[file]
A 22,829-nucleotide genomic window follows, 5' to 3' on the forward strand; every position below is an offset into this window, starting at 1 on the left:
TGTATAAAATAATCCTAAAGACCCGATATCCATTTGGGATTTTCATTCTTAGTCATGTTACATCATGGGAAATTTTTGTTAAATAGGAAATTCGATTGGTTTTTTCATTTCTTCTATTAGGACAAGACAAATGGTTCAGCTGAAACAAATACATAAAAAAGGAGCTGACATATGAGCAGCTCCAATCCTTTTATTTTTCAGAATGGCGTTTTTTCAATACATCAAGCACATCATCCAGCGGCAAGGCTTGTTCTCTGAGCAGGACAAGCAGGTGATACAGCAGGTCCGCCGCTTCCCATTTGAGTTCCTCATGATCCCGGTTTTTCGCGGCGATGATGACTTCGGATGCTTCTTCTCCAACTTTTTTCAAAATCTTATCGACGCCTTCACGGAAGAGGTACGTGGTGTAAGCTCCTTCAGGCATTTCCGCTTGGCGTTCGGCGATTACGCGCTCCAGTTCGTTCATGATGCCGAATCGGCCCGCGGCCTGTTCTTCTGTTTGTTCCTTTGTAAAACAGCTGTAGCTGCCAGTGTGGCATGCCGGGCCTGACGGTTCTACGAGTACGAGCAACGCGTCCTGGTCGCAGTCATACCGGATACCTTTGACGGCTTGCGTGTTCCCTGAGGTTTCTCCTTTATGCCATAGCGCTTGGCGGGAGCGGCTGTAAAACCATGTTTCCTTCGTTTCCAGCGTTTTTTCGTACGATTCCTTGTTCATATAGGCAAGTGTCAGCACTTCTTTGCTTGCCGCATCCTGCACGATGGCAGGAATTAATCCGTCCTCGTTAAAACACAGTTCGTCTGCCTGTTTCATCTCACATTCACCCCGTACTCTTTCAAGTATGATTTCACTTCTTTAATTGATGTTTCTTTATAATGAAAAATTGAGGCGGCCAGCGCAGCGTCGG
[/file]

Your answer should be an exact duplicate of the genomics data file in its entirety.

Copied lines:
A 22,829-nucleotide genomic window follows, 5' to 3' on the forward strand; every position below is an offset into this window, starting at 1 on the left:
TGTATAAAATAATCCTAAAGACCCGATATCCATTTGGGATTTTCATTCTTAGTCATGTTACATCATGGGAAATTTTTGTTAAATAGGAAATTCGATTGGTTTTTTCATTTCTTCTATTAGGACAAGACAAATGGTTCAGCTGAAACAAATACATAAAAAAGGAGCTGACATATGAGCAGCTCCAATCCTTTTATTTTTCAGAATGGCGTTTTTTCAATACATCAAGCACATCATCCAGCGGCAAGGCTTGTTCTCTGAGCAGGACAAGCAGGTGATACAGCAGGTCCGCCGCTTCCCATTTGAGTTCCTCATGATCCCGGTTTTTCGCGGCGATGATGACTTCGGATGCTTCTTCTCCAACTTTTTTCAAAATCTTATCGACGCCTTCACGGAAGAGGTACGTGGTGTAAGCTCCTTCAGGCATTTCCGCTTGGCGTTCGGCGATTACGCGCTCCAGTTCGTTCATGATGCCGAATCGGCCCGCGGCCTGTTCTTCTGTTTGTTCCTTTGTAAAACAGCTGTAGCTGCCAGTGTGGCATGCCGGGCCTGACGGTTCTACGAGTACGAGCAACGCGTCCTGGTCGCAGTCATACCGGATACCTTTGACGGCTTGCGTGTTCCCTGAGGTTTCTCCTTTATGCCATAGCGCTTGGCGGGAGCGGCTGTAAAACCATGTTTCCTTCGTTTCCAGCGTTTTTTCGTACGATTCCTTGTTCATATAGGCAAGTGTCAGCACTTCTTTGCTTGCCGCATCCTGCACGATGGCAGGAATTAATCCGTCCTCGTTAAAACACAGTTCGTCTGCCTGTTTCATCTCACATTCACCCCGTACTCTTTCAAGTATGATTTCACTTCTTTAATTGATGTTTCTTTATAATGAAAAATTGAGGCGGCCAGCGCAGCGTCGG